You may hate traveling and view your home as your oasis, but being home has you noticing things you haven’t before and inspiring you to make some changes. These changes can range from a new coat of paint, to renovating a bathroom, to an addition, or even deciding that your home is too small or too big to fit your current needs. Putting some money aside weekly to save up, getting a mortgage or Home Equity Line of Credit (HELOC), or withdrawing funds from a savings or brokerage account are just some options to obtain these goals.   It’s important to be sure that you are using the best financial plan for you to fulfill your needs.

The recent rise in unemployment may have you looking at your budget and deciding it is time to reduce your spending and overall debt, or wishing you had a bigger financial security net. Having your children or grandchildren virtually going to school at home may have you thinking about wanting to help them through college and potentially opening a Uniform Trust to Minors Act (UTMA) account or 529 account for them. The additional time at home may have urged you to spend more time on your hobbies, or finding a love for a new hobby. If you grant yourself the time to evaluate what you value, and determine your goals, you can accomplish more than you might even be able to imagine.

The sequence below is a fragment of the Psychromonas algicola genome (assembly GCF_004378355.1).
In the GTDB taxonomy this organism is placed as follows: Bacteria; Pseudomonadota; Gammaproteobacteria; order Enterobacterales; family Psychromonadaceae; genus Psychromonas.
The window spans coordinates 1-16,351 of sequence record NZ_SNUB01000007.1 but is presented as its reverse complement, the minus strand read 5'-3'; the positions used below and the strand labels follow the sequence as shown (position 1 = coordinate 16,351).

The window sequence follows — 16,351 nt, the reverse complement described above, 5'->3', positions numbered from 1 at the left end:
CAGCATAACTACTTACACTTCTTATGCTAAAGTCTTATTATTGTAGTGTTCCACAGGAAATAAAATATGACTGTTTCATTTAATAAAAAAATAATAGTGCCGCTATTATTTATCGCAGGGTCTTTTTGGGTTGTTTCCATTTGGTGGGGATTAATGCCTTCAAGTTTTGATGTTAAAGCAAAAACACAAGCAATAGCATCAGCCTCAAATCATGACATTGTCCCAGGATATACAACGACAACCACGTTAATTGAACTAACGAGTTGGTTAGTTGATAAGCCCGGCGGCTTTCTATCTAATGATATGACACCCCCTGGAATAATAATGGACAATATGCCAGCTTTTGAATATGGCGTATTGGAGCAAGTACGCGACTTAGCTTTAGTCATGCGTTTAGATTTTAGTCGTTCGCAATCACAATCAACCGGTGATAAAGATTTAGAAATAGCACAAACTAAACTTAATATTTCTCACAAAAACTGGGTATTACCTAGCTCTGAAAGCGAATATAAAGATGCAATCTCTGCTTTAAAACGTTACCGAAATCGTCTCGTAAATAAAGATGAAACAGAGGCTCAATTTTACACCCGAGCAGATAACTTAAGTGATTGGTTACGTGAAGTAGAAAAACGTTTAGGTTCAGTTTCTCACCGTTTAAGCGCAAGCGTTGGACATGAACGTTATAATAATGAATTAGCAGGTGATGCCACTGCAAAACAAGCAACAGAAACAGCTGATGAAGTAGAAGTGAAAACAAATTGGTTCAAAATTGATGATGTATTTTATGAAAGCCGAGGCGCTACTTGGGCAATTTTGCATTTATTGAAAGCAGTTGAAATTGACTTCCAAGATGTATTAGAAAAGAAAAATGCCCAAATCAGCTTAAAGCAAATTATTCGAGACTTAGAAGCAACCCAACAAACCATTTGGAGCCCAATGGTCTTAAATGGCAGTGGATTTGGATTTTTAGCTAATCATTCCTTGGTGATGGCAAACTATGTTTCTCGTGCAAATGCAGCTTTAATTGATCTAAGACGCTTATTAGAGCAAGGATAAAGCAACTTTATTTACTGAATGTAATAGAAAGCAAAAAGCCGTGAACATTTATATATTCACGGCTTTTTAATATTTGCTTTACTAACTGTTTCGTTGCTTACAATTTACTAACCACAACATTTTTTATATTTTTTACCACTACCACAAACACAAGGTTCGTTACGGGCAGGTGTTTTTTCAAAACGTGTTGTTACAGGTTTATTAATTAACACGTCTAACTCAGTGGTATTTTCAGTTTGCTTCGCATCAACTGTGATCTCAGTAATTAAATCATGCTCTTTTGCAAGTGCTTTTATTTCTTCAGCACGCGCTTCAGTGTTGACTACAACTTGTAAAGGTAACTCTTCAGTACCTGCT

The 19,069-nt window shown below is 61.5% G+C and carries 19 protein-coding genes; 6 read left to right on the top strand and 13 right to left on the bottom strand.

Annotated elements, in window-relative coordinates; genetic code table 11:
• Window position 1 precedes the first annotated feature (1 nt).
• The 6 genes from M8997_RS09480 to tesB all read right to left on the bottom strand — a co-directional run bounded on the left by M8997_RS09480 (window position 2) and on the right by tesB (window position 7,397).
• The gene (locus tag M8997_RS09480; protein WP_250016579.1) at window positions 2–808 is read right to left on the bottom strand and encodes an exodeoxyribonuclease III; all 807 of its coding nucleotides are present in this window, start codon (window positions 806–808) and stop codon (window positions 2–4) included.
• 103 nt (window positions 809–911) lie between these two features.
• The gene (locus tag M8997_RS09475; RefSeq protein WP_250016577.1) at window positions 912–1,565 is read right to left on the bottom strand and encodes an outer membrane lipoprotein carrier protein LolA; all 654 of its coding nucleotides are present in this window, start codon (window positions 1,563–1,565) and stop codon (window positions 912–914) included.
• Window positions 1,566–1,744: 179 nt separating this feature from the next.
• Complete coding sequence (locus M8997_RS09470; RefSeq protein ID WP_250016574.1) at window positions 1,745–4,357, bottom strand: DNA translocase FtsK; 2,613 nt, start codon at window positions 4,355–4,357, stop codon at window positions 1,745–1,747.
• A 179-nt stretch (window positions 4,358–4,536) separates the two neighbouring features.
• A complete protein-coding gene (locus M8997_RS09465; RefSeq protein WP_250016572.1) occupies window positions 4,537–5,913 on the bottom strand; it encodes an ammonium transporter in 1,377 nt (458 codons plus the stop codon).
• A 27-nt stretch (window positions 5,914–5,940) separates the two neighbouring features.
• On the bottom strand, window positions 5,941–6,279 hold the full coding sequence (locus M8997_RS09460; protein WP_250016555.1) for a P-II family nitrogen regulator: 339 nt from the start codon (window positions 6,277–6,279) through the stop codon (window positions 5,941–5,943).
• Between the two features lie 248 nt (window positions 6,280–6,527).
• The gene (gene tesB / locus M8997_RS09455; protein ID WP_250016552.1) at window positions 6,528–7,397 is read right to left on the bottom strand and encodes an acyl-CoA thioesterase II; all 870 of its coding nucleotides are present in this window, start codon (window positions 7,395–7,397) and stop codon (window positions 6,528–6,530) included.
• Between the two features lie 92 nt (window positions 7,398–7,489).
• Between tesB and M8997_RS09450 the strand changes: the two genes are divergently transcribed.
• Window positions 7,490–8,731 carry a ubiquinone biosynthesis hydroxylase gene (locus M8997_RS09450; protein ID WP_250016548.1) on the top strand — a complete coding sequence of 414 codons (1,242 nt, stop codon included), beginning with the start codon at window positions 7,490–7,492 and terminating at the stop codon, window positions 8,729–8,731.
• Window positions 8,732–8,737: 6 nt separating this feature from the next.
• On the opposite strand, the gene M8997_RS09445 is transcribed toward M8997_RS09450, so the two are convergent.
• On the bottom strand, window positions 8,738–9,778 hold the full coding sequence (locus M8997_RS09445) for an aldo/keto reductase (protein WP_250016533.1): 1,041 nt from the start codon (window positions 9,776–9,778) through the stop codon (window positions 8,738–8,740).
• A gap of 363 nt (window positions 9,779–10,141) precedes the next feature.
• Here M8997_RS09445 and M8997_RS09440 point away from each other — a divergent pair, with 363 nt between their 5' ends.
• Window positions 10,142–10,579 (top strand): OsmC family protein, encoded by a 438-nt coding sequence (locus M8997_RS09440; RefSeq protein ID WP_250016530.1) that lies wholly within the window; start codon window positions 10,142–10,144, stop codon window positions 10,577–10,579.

Most people have more than one goal they would like to obtain. It is important to consider what you value most and prioritize your goals. Then, a plan can be created to help you reach those goals. This way you can be sure that what you value most is receiving most of your attention. Everyone has different goals, values, and needs. How they are met changes from person to person and family to family. There are no right or wrong goals, only what is right for you and your family.

Things can happen to derail your plans. Some obstacles may be small and possibly avoidable, some may seem insurmountable, some you will never see coming. Three months ago, no one would have imagined our lives looking the way they do at this moment. This does not mean that your goals cannot or will not come to fruition. The important thing is to accept that things beyond your control happen, forgive yourself for mistakes you make, adjust the plan when necessary, and continue to keep moving toward your goal.

At Lighthouse Financial Advisors we know our client’s values and goals are important to them and make it a point to help you get to where you want to be in life. LFA is lucky to have clients who share pictures of their journeys with us. Some pictures have been taken in their backyards, others are from around the world. You can view some of their pictures on our website at the link below. Life is a journey, not a destination. Enjoy it!